Unschooling is a range of educational philosophies and practices centered on allowing children to learn through their natural life experiences, including play, game play, household responsibilities, work experience, and social interaction, rather than through a more traditional school curriculum. There are many who find it controversial. Unschooling encourages exploration of activities, often initiated by the children themselves, facilitated by the adults. Unschooling differs from conventional schooling principally in the thesis that standard curricula and conventional grading methods, as well as other features of traditional schooling, are counterproductive to the goal of maximizing the education of each child.
The term “unschooling” was coined in the 1970s and used by educator John Holt, widely regarded as the “father” of unschooling. While often considered a subset of homeschooling, unschoolers may be as philosophically separate from other homeschoolers as they are from advocates of conventional schooling. While homeschooling has been subject to widespread public debate, little media attention has been given to unschooling in particular. Popular critics of unschooling tend to view it as an extreme educational philosophy, with concerns that unschooled children lack the social skills, structure, and motivation of their peers, especially in the job market, while proponents of unschooling say exactly the opposite is true: self-directed education in a natural environment makes a child more equipped to handle the “real world.”
Children are Natural Learners
A fundamental premise of unschooling is that curiosity is innate and that children want to learn. From this an argument can be made that institutionalizing children in a so-called “one size fits all” or “factory model” school is an inefficient use of the children’s time, because it requires each child to learn a specific subject matter in a particular manner, at a particular pace, and at a particular time regardless of that individual’s present or future needs, interests, goals, or any pre-existing knowledge he or she might have about the topic.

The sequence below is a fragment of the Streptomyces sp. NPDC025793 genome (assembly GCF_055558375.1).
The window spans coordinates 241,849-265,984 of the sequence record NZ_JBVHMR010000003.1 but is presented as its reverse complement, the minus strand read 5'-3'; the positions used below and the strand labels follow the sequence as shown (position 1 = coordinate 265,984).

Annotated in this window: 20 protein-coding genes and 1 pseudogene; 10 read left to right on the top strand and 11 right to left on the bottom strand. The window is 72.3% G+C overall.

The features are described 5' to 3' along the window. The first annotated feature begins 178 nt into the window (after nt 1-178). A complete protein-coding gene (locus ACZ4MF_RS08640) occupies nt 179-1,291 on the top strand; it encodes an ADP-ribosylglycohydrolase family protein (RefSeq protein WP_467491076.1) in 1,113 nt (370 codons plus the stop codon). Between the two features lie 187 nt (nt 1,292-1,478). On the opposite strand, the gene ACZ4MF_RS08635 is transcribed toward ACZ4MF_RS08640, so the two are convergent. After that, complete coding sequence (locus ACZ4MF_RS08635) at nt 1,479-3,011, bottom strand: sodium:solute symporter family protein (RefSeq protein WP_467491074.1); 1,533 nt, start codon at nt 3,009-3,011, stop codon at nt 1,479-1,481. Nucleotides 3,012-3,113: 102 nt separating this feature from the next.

Many unschoolers believe that opportunities for valuable hands-on, community-based, spontaneous, and real-world experiences are missed when educational opportunities are limited to those inside a school building.
The Role of Parents
The child-directed nature of unschooling does not mean that unschooling parents don’t provide their children with guidance and advice, or that parents refrain from sharing things they find fascinating or illuminating. These parents generally believe that as adults, they have more experience with the world and greater access to it. They believe in the importance of using this to aid their children in accessing, navigating, and making sense of the world. Common parental activities include sharing interesting books, articles, and activities with their children, helping them find knowledgeable people to explore an interest with (anyone from physics professors to automotive mechanics), and helping them set goals and figure out what they need to do to meet their goals. Unschooling’s interest-based nature does not mean that it is a “hands off” approach to education. Parents tend involve themselves, especially with younger children (older children, unless new to unschooling, often need less help finding resources and making and carrying out plans).